Friday, June 17, 2005
One Last Thing About Men's Nipples
Here. That's all I'm going to say on this topic from this point forward. I just wanted all of you men to know that we (as in we chicks) know, and now the world knows. You can send you letters of appreciation to ABC news.
Some Nice Blogs
Ruminating_Dude (James) has some really nice blogs on his sidebar, some of which I haven't seen before, so maybe they'll be new to you too. Just don't buy into to his weekly-bake-sale idea for SS reform...he's a tricky one.
I will not TGIF
A Friday is not really a Friday if you have to come in and do experiments all weekend. That really makes Friday more like a Monday, of which I detest. I refuse to rejoice with all of you that it's Friday--I'm stomping my foot and pouting like a child at you right now. Blah.
Thursday, June 16, 2005
Kept Alive for Her Baby
What a unique case. Susan Torres was a researcher at the NIH. She has one son already, and is expecting another child. Apparently, she has melanoma and it spread to her brain, causing her to have a stroke and rendering her "brain dead". I hope the baby survives. What a sad, complicated event.
If you don't know already, melanoma is extremely dangerous. Many people don't realize that it is one of the most dangerous forms of cancer. Here is a melanoma tutorial; check yourself out.
Lost for Words
As I was searching for a word to scream when a rat got caught in my hair this morning, I remembered that Brother1 had suggested using Urban Dictionary for such times. Sometimes, especially at work, you need something that has more than four letters to truly express yourself. I tried this one, but it didn't have the desired effect.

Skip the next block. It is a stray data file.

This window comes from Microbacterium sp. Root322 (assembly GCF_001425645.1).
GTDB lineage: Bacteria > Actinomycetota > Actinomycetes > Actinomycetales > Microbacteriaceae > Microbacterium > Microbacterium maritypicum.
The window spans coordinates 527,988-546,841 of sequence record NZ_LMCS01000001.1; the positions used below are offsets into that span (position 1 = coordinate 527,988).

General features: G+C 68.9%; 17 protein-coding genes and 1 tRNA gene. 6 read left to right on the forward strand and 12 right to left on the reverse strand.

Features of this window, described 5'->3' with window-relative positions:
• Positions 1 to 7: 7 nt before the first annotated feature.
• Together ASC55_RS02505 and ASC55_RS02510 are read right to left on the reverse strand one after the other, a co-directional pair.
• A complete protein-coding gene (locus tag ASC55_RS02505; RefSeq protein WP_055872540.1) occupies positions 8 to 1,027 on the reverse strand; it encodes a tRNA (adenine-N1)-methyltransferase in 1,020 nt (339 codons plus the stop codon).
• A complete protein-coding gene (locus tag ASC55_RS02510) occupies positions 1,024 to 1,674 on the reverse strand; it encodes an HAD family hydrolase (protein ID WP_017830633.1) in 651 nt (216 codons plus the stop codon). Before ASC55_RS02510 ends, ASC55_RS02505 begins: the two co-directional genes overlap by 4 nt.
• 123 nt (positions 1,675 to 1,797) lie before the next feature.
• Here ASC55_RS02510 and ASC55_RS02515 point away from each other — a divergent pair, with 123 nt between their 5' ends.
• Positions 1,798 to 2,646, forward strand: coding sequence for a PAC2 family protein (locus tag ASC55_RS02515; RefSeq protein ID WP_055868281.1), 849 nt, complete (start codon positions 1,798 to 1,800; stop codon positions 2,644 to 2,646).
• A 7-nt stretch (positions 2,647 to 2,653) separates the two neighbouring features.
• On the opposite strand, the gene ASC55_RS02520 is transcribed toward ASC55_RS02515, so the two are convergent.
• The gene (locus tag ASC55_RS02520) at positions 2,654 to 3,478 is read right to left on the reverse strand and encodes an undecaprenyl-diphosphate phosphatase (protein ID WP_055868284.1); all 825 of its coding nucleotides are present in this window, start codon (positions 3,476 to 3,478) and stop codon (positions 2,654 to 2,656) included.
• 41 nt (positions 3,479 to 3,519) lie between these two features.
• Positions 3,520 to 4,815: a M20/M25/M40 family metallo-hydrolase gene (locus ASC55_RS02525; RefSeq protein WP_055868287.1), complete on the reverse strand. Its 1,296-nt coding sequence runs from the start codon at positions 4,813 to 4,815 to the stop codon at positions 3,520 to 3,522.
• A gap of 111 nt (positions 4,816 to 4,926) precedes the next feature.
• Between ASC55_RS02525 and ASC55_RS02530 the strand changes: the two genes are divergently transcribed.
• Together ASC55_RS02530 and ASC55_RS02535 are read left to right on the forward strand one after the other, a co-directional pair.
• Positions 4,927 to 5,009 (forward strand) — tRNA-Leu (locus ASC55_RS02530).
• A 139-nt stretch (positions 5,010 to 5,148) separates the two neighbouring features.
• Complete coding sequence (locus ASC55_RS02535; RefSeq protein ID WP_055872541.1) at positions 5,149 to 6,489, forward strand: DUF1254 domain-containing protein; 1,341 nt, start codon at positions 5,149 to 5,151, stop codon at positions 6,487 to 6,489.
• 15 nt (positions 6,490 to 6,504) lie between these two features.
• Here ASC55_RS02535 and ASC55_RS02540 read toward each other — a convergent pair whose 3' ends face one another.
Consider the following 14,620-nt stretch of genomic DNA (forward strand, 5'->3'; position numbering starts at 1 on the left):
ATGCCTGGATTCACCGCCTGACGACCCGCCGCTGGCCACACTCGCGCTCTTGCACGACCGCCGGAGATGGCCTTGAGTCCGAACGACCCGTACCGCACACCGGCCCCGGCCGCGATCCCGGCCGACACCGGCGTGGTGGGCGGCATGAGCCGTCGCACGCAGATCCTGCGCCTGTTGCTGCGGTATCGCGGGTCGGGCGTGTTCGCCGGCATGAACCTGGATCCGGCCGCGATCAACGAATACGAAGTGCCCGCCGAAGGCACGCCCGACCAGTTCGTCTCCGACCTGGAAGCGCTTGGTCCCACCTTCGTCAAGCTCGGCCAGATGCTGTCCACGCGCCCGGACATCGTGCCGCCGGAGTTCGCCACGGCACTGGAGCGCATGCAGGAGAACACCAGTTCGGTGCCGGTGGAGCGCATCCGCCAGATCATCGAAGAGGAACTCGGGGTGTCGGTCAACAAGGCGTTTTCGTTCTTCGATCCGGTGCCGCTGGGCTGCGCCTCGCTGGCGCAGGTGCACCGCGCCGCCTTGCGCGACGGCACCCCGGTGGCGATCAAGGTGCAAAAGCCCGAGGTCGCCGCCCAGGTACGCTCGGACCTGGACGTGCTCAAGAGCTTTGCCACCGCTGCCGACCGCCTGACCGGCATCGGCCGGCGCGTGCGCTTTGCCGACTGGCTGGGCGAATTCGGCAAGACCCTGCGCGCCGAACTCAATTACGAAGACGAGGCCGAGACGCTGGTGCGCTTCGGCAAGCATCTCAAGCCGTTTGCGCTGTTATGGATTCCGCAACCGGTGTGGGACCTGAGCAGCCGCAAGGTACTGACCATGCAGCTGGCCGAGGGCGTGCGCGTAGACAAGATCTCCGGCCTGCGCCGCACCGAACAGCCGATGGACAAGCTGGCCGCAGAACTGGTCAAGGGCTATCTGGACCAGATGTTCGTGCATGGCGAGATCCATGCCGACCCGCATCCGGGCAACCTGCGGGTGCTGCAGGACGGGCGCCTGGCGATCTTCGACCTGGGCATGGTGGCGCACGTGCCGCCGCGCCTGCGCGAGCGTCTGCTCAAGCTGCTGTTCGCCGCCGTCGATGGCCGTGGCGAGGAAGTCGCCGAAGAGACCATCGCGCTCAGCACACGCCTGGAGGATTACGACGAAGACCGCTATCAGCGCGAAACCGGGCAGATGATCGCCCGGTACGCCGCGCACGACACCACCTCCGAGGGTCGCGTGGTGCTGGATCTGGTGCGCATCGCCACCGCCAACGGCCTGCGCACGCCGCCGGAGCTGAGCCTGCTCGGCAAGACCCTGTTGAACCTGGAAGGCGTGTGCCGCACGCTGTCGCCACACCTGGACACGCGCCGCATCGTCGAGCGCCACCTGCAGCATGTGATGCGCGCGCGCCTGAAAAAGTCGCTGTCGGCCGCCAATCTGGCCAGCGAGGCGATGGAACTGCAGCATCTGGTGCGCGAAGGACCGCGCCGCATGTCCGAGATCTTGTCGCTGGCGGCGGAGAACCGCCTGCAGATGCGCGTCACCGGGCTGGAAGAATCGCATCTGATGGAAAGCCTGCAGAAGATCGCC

note: You probably don't want your kids on this site. Maybe you don't care, but I just wanted to be responsible and warn you.
How to Make Babies
You learn something new every day. I got this from Pharyngula. If you have ever been confused about where babies come from, this will answer your questions. Regardless of whether or not you appreciate the "humor", at least it dispels some myths (you would be surprised at how many educated people believe those myths). I wonder if this could be approved for the Sex-Ed classroom--I'm thinking that it wouldn't.
Wednesday, June 15, 2005
Music, Music, Music
First, go say hi to Trisha. She sent me a really cool article today, and I owe her. So go give her some virtual hugs and check out her cool layout.
My six favorite songs at the moment (sorry, I don't know how to link to music yet since I'm new to all of this):
1.) She Will Be Loved -- Maroon 5
2.) Caramel -- Suzanne Vega
3.) Luxurious -- Gwen Stefani
4.) TNT -- AC DC
5.) Can't Get Enough of Your Love, Babe-- Barry White
6.) Fix You -- Cold Play
I've also been mixing in some Tom Jones (Sex Bomb is too hilarious), but I don't want to lose any respect on the street so he didn't make the list.
I'm not tagging anyone just yet, because I need to figure out who has already done this.
Need a Break?
Elena's Motorcycle Ride Through Chernobyl
Courtesy of my sister-in-law, here is a very interesting site.
From the site:
"I travel a lot and one of my favorite destinations leads North from Kiev, towards so called Chernobyl "dead zone", which is 130kms from my home. Why my favorite? Because one can take long rides there on empty roads. "